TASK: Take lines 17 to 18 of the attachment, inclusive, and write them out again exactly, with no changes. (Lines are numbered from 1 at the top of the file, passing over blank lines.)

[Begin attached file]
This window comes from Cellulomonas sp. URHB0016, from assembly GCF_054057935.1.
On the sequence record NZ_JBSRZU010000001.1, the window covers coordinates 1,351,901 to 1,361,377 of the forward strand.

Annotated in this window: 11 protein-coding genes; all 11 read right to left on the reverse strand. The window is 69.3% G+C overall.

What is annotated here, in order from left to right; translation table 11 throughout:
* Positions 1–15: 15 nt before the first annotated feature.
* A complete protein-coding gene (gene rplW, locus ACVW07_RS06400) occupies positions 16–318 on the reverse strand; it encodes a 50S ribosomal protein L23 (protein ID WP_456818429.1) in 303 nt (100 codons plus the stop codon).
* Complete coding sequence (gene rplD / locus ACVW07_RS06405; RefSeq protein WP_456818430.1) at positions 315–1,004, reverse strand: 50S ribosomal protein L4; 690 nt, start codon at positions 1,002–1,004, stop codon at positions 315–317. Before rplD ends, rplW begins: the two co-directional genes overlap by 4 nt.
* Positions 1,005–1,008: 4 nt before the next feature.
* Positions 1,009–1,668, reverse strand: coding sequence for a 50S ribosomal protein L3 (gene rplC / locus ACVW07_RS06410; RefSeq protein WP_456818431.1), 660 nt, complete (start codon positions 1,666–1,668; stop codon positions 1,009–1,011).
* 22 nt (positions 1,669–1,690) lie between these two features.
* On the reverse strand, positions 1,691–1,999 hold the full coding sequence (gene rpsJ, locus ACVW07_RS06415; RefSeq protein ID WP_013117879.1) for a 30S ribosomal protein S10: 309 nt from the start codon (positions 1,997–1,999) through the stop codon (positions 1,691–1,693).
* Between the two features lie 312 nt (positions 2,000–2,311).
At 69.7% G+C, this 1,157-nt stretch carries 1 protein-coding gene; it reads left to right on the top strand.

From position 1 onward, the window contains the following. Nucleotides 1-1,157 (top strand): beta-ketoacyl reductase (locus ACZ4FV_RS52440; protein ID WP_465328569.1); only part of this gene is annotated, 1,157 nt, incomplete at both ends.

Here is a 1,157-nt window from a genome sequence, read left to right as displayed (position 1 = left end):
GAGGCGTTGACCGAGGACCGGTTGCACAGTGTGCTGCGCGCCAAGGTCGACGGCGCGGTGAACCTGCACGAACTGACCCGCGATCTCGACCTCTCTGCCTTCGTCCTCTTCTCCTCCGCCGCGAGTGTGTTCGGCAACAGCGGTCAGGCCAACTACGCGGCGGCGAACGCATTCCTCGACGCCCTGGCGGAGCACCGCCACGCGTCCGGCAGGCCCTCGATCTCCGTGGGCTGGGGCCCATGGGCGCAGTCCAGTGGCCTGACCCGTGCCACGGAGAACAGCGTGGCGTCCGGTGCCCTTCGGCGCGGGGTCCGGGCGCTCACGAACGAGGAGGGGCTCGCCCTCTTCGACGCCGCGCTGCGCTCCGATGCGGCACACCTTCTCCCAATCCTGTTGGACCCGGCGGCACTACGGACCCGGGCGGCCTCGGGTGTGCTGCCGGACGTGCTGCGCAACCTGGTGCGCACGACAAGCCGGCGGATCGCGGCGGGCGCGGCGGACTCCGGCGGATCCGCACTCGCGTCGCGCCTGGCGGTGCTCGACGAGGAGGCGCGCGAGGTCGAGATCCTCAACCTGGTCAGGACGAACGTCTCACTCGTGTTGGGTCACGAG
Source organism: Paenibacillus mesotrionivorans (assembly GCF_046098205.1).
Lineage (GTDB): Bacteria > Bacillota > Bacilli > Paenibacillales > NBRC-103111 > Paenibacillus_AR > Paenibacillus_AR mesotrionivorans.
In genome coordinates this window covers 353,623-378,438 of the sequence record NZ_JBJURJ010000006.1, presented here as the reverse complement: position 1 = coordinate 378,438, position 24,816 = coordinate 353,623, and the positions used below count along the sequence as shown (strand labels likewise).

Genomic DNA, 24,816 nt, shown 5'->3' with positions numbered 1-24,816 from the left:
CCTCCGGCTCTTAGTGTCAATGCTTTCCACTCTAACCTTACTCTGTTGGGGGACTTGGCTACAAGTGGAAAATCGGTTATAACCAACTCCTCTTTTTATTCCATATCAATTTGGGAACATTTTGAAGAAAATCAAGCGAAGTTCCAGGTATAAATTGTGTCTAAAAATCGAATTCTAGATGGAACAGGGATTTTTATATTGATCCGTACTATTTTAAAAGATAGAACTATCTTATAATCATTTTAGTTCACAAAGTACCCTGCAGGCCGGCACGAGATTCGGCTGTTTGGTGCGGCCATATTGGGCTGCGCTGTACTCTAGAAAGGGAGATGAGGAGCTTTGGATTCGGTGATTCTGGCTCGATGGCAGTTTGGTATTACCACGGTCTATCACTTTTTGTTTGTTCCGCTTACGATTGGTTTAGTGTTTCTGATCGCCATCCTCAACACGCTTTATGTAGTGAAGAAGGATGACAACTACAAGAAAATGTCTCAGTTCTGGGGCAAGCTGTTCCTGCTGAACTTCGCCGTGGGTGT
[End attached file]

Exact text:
Source organism: Paenibacillus mesotrionivorans (assembly GCF_046098205.1).
Lineage (GTDB): Bacteria > Bacillota > Bacilli > Paenibacillales > NBRC-103111 > Paenibacillus_AR > Paenibacillus_AR mesotrionivorans.